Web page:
China shares a land border with North Korea. The old imperial capital of the Kingdom of Koreana is now part of China and the Chinese government has always expected the Koreans to try to reclaim it at some point. It is not in China’s interest to have a nuclear North Korea.

But it is also not in China’s interest to have a unified, powerful, democratic Korea that is at the beck and call of the US. South Korea is already armed with the THAAD missile defence system as well as super radars that can track the whole of Manchuria including the Chinese capital and beyond.

Beijing does not trust Kim any more than Washington does. In fact, the relationship is on ice. The North Korean leader acted swiftly and mercilessly when he killed family members – his uncle Jang Song Thaek in 2013 and his elder half-brother Kim Jong Nam in 2017 – who he believed had conspired with Beijing to oust him.

Clearly, Beijing’s leadership has no sway with Kim, who sees his nuclear success as not only deterring the US from effecting a regime change but also deterring China from effecting a leadership change. What is far from clear is China’s real capability for successful subversive action in North Korea. North Korea is China’s problem but can it tackle it, even with time?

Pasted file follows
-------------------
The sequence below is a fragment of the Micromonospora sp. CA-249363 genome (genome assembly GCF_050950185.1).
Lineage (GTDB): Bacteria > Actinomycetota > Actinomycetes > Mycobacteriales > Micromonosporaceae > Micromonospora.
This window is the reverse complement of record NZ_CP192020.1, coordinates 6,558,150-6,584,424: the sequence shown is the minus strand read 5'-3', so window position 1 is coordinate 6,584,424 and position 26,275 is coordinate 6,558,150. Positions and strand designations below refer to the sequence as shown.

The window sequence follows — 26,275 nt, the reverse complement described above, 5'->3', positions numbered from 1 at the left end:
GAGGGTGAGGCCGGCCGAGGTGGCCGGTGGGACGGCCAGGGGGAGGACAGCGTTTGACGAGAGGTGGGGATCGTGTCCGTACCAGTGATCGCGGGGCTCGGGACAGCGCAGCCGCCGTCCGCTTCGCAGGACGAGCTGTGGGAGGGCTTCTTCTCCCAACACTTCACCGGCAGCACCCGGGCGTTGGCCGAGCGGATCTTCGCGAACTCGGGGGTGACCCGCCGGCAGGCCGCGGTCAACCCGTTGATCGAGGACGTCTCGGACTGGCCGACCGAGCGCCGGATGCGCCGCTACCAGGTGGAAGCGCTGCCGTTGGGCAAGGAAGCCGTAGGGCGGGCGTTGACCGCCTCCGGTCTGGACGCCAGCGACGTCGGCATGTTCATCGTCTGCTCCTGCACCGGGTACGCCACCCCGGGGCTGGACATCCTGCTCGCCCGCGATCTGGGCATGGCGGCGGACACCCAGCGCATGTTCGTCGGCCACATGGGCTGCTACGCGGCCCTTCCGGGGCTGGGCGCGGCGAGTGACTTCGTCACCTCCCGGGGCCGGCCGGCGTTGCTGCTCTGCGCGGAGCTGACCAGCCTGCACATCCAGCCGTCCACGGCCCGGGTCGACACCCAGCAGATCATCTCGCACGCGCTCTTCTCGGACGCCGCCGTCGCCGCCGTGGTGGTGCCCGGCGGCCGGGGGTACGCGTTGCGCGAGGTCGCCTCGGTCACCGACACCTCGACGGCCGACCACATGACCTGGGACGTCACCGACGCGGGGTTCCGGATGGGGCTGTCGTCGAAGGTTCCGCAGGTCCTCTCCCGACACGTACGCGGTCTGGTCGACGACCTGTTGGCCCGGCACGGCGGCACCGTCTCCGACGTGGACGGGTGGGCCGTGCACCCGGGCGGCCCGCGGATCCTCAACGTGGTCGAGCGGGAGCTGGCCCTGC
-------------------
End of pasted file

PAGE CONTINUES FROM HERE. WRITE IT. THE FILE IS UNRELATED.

Worse still for Beijing, if the US establishes bilateral diplomatic relations with North Korea and accepts Pyongyang holding some nuclear weapons under a strict agreement, Japan and South Korea will feel the heat and will likely decide to go nuclear as well.

The global political order is set to change irrevocably. Pyongyang has played the US and China against each other successfully so far, to the detriment of China more than America. This will only serve to strengthen Beijing’s determination to become the dominant regional and eventually global power.

In coming years, global markets will have yet again to learn to live with the uncertainty of the “unknown unknowns” that characterised the Cold War.


Geopolitics has now become the number one concern of global institutional investors, eclipsing their fear of rising interest rates or economic slowdown, according to a recent study conducted by Allianz Global Investors (AllianzGI).
For the first time since the AllianzGI RiskMonitor study was launched globally in 2013, geopolitical concerns top the list of risk factors for the 755 institutional investors surveyed, who represent $34.2 trillion in AUM across North America, Europe and Asia-Pacific.
Of the global investors surveyed, 44% say that geopolitics represent a major risk to investment performance – ahead of a global economic slowdown (41%) and rising interest rates (32%).